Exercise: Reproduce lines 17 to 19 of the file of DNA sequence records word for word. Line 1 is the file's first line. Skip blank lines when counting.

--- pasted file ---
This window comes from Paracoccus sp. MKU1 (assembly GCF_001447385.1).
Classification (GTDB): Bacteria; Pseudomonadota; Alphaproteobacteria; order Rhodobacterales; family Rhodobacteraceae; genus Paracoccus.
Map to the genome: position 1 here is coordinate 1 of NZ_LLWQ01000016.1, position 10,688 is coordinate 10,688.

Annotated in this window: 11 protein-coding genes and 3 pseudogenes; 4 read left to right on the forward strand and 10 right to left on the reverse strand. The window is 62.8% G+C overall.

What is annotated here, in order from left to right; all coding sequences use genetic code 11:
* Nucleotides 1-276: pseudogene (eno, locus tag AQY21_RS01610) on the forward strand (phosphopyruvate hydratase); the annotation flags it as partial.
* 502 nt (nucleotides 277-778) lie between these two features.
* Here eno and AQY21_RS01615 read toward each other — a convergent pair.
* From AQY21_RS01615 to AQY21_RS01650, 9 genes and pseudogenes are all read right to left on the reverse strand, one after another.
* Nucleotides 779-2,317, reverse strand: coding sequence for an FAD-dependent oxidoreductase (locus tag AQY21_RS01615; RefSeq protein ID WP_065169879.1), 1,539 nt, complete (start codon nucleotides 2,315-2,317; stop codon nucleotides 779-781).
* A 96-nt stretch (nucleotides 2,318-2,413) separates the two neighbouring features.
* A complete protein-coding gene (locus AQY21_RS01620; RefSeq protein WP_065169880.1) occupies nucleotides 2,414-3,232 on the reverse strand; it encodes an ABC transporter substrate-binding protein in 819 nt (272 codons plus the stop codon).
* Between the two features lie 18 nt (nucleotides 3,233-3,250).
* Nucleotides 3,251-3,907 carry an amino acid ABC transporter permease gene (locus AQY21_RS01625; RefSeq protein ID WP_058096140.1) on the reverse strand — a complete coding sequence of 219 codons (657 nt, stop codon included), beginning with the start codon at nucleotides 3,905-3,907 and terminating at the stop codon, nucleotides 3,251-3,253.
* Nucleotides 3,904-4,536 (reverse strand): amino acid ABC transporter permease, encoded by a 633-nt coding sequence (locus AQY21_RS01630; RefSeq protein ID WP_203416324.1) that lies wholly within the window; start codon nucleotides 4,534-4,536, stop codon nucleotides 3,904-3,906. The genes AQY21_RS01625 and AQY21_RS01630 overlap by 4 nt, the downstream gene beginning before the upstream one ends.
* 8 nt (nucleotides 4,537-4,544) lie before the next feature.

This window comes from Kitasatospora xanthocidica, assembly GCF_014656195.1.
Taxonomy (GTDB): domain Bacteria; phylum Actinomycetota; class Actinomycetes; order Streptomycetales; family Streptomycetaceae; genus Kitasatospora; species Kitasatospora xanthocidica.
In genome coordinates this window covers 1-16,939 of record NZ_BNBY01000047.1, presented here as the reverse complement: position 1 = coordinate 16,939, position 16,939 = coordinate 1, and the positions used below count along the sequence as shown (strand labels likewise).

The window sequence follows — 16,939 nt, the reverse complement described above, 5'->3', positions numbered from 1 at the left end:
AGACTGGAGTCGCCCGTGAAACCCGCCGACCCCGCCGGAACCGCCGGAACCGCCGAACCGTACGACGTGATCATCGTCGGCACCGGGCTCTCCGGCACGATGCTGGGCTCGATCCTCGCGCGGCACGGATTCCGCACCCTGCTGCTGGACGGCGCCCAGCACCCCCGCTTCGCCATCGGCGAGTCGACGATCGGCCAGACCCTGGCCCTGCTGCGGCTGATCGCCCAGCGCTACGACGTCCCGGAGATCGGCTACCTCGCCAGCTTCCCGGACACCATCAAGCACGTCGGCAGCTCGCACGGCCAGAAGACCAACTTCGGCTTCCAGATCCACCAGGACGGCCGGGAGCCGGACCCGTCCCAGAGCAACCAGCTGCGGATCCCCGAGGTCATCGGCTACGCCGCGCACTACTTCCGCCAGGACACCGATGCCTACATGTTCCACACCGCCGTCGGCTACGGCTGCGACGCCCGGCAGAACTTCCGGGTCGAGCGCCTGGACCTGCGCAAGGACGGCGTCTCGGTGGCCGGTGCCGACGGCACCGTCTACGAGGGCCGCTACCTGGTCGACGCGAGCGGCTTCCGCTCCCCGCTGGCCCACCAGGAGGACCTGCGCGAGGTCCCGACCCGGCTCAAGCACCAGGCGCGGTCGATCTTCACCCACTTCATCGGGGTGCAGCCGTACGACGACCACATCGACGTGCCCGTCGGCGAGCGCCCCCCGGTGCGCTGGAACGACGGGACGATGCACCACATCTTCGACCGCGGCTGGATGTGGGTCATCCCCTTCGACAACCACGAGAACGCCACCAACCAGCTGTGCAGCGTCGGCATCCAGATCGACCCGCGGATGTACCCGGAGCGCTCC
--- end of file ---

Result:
This window comes from Kitasatospora xanthocidica, assembly GCF_014656195.1.
Taxonomy (GTDB): domain Bacteria; phylum Actinomycetota; class Actinomycetes; order Streptomycetales; family Streptomycetaceae; genus Kitasatospora; species Kitasatospora xanthocidica.
In genome coordinates this window covers 1-16,939 of record NZ_BNBY01000047.1, presented here as the reverse complement: position 1 = coordinate 16,939, position 16,939 = coordinate 1, and the positions used below count along the sequence as shown (strand labels likewise).